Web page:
And so, in this time of increased anti-Semitism fueling anti-Israel hatred, it seems especially important for every one of us to have the discussion in our synagogues, with our families and within ourselves, of what makes a Jew say to God, Hineni. I am here.
It sounds simple, but it isn’t.
Abraham said Hineni to God and started a revolution in the world, one in which each life became holy. A world where each individual person counted and human sacrifice was forbidden. A world in which there are laws that even a king must abide by and so much more. It is fair to ask whether there would have been an American revolution, a Constitution, or a Bill of Rights without Abraham’s first Hineni.
But we also saw, starting with Abraham, that being a Jew was not always going to be easy. That having a Jewish identity, no matter what the level of commitment, can be hard. That the world has a long history of not being kind to the Jewish people, and that’s true even of those friends we believe in who become silent when we need them most.
Thus, each one of us must figure out why we are Jews. Not why our parents or our schools or community want us to be. But to make a lifelong commitment, we must learn what being a Jew means according to our sacred texts and with vibrant discussion beginning at a young age. To be clear, this does not mean that every person has to be religious to be a proud Jew. Not at all. But this knowledge and continuous debate will strengthen each of our children and their families to have happiness but also courage to meet whatever lies in the road ahead.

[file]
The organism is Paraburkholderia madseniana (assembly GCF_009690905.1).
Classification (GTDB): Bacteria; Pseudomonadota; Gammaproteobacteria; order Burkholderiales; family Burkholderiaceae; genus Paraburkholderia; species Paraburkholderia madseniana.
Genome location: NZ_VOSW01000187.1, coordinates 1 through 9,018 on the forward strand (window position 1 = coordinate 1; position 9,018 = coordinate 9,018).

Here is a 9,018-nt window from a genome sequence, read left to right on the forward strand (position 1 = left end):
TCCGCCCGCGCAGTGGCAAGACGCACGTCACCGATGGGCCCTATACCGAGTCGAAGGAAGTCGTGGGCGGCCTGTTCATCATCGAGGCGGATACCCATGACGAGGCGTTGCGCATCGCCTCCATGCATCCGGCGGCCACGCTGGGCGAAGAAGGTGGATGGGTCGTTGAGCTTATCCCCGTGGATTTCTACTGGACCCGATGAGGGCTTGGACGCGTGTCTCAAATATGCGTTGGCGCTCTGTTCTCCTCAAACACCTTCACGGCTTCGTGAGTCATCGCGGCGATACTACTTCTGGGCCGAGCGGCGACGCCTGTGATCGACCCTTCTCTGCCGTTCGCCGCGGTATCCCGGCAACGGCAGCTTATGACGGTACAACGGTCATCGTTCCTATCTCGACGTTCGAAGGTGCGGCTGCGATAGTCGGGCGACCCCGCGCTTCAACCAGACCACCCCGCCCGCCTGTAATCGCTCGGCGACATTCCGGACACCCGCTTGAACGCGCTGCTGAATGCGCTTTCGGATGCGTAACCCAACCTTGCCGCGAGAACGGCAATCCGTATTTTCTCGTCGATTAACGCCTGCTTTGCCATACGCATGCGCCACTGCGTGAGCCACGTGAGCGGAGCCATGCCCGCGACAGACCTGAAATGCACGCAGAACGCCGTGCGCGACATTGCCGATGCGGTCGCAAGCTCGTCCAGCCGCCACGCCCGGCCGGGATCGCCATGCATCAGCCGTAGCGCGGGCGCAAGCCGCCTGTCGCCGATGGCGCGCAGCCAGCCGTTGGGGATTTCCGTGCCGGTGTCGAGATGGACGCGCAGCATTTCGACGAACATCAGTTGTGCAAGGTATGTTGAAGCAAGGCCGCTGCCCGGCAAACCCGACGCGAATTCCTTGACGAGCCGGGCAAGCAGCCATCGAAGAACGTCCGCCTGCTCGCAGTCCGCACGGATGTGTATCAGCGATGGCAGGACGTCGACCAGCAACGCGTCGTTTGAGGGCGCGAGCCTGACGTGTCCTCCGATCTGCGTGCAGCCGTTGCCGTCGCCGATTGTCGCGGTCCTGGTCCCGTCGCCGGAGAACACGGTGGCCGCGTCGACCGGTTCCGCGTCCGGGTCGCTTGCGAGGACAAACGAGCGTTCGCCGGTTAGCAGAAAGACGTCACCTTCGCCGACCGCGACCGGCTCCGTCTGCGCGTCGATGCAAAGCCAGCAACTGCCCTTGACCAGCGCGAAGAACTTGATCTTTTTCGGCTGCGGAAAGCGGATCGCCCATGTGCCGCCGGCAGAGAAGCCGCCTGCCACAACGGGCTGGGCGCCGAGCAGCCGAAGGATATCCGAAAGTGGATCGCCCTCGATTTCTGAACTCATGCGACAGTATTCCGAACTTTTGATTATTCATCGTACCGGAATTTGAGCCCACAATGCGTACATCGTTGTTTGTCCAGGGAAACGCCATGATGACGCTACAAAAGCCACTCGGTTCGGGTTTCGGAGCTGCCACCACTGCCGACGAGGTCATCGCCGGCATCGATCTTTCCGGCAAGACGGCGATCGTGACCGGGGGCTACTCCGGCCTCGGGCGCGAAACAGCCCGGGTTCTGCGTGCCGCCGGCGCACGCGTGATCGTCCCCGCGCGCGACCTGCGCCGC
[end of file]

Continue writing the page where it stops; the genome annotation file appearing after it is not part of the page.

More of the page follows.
And this was in my thoughts as I attended a rally against the proliferation of anti-Semitic incidents that took place near City Hall in Manhattan a few weeks ago. According to the NYPD, more than half of all reported hate crimes in all five boroughs of New York City were committed against Jews, and that data did not include recently reported subway complaints more than doubling over last year. Although many organizations are fundraising off the increase in anti-Semitism, all but a very few of them alerted their supporters to the rally, and there were only about 100 there. Why was the organizational Jewish community missing in action?